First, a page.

Sunday, July 27, 2008

Geeks R Us

First things first: a link to the Sunnydale tee for Ashley, who's been deserted by her "google fu"---a term that is now my very favorite and I shall use it often and only cite her part of the time.

Next: a funny thing happened to me on the way to the checkout at the grocery store today. I'm waiting for my turn behind the dude who's clearly doing the weekly shopping for his family of 300, when I hear a voice:
it's really the case that it's always day, because that's in the name. Sun-DAY, Mon-DAY, Tues-DAY. All of them! See, so that's why I always tell people 'have a good day' even at night. Because it's always DAY, since it's in the word. So when the correct me, and tell me that it's night, I tell them that it's in the WORD, right?
The eminent source of this linguistics/logic lecture is, of course, the bag boy, who looks like he's related to McLuvin', only not as nerdly cute. Or as tall. With more acne. His target audience, it appears, is the poor checker, who looks to be all of 15. [Sidenote: aren't there child labor laws? And shouldn't at least one of them involve not exposing young folk to the great unwashed of the local grocery store? I'm including myself here.] Miss Thing looked like a deer caught in the headlights---a deer with a box of cereal in one hand and an avocado in the other. Clearly, this firehose of wordage had been going on for quite awhile. She never looked at him directly, and occasionally answered non-commitally, in some sort of Churchillian appeasement strategy.

There was a brief respite for all involved when Not-McLuvin' was called away to another lane, but he returned to us when I got to the checker. He was talking as he approached, so imagine this with a Doppler effect:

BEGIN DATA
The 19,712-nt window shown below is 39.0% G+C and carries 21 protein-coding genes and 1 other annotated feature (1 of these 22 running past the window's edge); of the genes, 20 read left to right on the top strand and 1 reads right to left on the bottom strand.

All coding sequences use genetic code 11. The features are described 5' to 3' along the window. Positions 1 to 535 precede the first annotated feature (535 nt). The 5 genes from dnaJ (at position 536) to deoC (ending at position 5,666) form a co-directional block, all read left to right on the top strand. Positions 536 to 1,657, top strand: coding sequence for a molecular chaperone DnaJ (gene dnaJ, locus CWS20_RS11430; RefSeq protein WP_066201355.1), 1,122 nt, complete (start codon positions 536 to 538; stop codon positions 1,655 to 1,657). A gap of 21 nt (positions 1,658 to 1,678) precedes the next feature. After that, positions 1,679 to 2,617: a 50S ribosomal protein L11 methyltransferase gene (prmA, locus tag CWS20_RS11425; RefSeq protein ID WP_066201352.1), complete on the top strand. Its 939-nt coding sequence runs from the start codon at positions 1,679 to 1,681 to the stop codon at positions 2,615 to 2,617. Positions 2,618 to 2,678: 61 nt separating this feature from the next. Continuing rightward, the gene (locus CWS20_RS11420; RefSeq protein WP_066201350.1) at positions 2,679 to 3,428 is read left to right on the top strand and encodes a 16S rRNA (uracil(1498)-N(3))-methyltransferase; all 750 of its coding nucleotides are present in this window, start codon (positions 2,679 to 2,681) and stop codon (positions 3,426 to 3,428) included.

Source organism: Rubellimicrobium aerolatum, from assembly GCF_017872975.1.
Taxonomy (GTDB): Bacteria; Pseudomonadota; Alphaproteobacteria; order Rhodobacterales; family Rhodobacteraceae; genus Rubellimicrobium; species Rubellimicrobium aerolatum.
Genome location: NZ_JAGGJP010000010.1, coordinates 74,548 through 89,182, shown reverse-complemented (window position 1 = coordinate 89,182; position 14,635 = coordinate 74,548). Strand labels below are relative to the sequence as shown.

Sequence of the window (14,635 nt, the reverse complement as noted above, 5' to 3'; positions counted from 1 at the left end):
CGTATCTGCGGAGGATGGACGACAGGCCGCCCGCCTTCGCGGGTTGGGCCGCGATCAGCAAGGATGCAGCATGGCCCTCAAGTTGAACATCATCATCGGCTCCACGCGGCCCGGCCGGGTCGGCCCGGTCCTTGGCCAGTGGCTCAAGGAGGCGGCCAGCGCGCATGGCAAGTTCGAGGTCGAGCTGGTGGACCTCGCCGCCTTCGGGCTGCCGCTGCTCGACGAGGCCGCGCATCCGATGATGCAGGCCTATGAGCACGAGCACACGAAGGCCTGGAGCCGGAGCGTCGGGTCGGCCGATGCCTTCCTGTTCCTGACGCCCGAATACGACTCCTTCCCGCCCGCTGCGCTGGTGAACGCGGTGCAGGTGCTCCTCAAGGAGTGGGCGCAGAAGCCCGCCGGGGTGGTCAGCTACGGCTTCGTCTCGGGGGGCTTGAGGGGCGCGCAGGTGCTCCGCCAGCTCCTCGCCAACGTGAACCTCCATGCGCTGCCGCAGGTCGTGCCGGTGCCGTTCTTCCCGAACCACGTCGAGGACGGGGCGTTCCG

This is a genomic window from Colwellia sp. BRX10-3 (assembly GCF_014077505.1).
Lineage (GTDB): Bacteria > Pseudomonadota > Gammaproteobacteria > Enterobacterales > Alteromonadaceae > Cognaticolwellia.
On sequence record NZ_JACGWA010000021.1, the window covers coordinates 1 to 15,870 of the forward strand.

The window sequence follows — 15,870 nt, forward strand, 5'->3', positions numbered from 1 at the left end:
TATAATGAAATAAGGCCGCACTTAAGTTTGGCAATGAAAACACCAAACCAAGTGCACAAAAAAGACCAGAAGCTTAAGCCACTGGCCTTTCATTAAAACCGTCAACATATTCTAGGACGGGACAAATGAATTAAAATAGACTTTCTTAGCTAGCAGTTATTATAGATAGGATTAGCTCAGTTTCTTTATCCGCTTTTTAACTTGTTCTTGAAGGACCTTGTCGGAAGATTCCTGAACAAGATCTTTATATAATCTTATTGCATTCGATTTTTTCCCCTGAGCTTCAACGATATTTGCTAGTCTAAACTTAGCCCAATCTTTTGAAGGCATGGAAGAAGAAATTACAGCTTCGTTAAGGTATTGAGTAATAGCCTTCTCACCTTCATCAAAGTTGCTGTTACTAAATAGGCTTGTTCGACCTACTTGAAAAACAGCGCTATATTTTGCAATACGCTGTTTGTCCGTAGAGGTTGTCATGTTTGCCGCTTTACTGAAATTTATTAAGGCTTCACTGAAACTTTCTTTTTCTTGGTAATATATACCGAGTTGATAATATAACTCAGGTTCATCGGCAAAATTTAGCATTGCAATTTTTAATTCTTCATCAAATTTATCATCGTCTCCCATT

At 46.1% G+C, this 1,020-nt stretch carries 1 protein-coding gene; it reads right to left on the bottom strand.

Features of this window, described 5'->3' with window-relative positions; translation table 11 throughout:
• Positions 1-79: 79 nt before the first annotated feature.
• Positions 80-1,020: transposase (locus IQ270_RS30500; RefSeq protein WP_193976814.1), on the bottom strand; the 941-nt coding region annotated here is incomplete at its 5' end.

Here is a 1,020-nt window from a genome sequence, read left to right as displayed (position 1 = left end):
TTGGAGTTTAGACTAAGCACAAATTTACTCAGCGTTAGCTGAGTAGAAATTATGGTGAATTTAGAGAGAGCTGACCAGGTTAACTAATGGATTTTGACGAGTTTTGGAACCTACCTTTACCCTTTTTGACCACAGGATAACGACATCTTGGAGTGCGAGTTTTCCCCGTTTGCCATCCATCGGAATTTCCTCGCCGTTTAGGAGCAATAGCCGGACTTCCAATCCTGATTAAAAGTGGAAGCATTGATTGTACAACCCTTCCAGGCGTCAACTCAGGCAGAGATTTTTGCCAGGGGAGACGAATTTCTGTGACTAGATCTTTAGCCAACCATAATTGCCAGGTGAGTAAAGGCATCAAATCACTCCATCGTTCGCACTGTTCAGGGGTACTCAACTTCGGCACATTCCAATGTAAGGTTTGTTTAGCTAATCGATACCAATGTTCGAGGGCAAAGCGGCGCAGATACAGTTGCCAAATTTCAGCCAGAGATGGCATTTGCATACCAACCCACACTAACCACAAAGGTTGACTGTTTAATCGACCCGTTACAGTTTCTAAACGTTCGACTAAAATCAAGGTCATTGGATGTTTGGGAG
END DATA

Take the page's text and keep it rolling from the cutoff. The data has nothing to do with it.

...when it's on a show. I don't think anyone in real life talks like that. No one I know talks like they do on tv. The language people use comes from tv, not the other way around. I think that writers sit around in a room and decide what they want it to sound like on MTV or whatever, and then we all start saying it.

Do you think that's the way it is?
I can't remember the last time that I had a moment of intergenerational oneness, but when the checker handed me my receipt, I met her eyes and commiserated with the length of her shift, the way that this incarnation of the Comic Book Guy on the Simpsons was all over her. She got it. I hope she also got my telepathic message that these guys grow up.

Not-McLuvin' knew that something had happened. No dummy, that kid. He was particularly subdued as he told me to "have a good day" (I choked down my desire to tell him "goodnight."). I so desperately wanted to grab that kid by the arm and tell him: "Look, I'm a 33 year old woman, and I LIKE geeky boys, so let me give you a few pointers. Maybe you could try asking her what she's interested in. I know, it's totally out there, but give it a go. First the net, then the trident."

I thought about my little imaginary speech all the way back to my car, where I loaded my groceries, cued up the soundtrack to the Buffy musical, and drove away.


Thursday, July 24, 2008

RBOC, Haters Edition